It’s been a busy year of competition for the USA Para Powerlifting (USAPP) team after all international sports competitions were put on hold and delayed in 2020 due to the pandemic. Jake Schrom, a member of the USAPP team, finished in fifth place and reached a new personal best at the June World Cup in Dubai.
“This competition was more about the weight I lifted than where I placed. I was able to increase my weight by 10Kg,” Jake said. “The venue was incredible, and it was great competition in the build up to the Paralympics.”
After placing in fifth at the world cup and finishing the year ranked 10th overall in the world for his weight class, Jake received the news that he has been offered a Bipartite Invitation to the Tokyo 2020 Paralympic Games.
“I’m very excited to have received the call for Tokyo and I cannot wait to represent Team USA,” Jake said. “I’m very thankful for my family, teammates, coaches and support staff for always believing in me and that I can finally call myself a Paralympian.”
So far this year, Jake has competed in two World Cups, the first in Manchester and the second in Dubai. Although these competitions hosted athletes and spectators from all over the world, this will be his first Paralympic run on the world’s biggest stage. Nonetheless, Jake doesn’t let this pressure get to him. Instead, he focuses on the mental performance of the sport, so that he can lift on the world stage without getting nervous.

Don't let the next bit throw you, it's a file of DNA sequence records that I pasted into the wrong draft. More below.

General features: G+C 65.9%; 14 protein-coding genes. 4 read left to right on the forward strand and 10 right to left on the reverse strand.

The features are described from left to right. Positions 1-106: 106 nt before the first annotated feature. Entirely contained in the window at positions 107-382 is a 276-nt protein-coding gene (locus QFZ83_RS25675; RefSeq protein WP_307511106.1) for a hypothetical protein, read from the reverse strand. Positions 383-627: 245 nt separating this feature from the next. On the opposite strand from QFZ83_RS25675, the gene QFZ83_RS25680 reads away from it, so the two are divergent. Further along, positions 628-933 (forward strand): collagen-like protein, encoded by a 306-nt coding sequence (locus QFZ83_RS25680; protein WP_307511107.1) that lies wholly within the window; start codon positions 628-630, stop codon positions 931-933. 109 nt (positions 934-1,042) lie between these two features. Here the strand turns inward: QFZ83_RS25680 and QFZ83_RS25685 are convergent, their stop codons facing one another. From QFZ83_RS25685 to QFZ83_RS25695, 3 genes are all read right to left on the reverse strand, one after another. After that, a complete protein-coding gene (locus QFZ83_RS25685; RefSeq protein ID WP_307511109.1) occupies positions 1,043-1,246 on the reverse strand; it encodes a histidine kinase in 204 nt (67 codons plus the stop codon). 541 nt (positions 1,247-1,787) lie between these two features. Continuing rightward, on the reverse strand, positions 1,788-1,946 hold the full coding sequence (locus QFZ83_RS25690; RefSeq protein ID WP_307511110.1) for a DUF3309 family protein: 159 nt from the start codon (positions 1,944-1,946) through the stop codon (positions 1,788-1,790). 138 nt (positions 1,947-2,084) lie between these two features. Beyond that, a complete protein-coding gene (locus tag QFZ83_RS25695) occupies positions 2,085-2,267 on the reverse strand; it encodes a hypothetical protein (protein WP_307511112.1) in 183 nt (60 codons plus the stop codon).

“Before an event, I visualize the venue, the platform and the judges to create an image in my mind,” Jake said. “It takes the nerves off the actual competition day because I already imagined it, so I’m able to channel the nerves in a good way without letting them affect me.”
The physical component to sports is the first thing people think of when they think about an athlete’s ability, but team USAPP prides itself on putting a focus on mental performance as well, which people don’t often consider.
“You can be the top bench presser in the world, but if you can’t handle the pressure of the venue, then you won’t perform the best,” said Mary Hodge, USAPP’s high performance manager.
Along with having a mental performance coach, USAPP athletes are able to secure valuable treatments and resources from Logan University. From dietetics to chiropractic care, Logan’s supports as home to USAPP have proven to be very impactful. Thanks to these resources, supports and tremendous amounts of training, Jake was able to lift 207Kg during his opening attempt in Dubai.
“He looked great, and I felt all of his gears were in place for him to be successful,” Mary said. “To knock it out of the park like that on his first attempt was incredible to watch him do so well.”
Now, Jake has his eyes and training set on Tokyo while the rest of the USAPP team are focused on Paris 2024. The second domestic qualifier for Paris, the 2022 World Para Powerlifting Americas Open Championships, is going to be held on USAPP’s home turf, Logan University, in July 2022.
“As high performance manager, my job is to ensure that we’re always looking ahead for the future of para powerlifting.” Mary said. “I’m not leaving anything on the table in terms of opportunities for us as a sport.”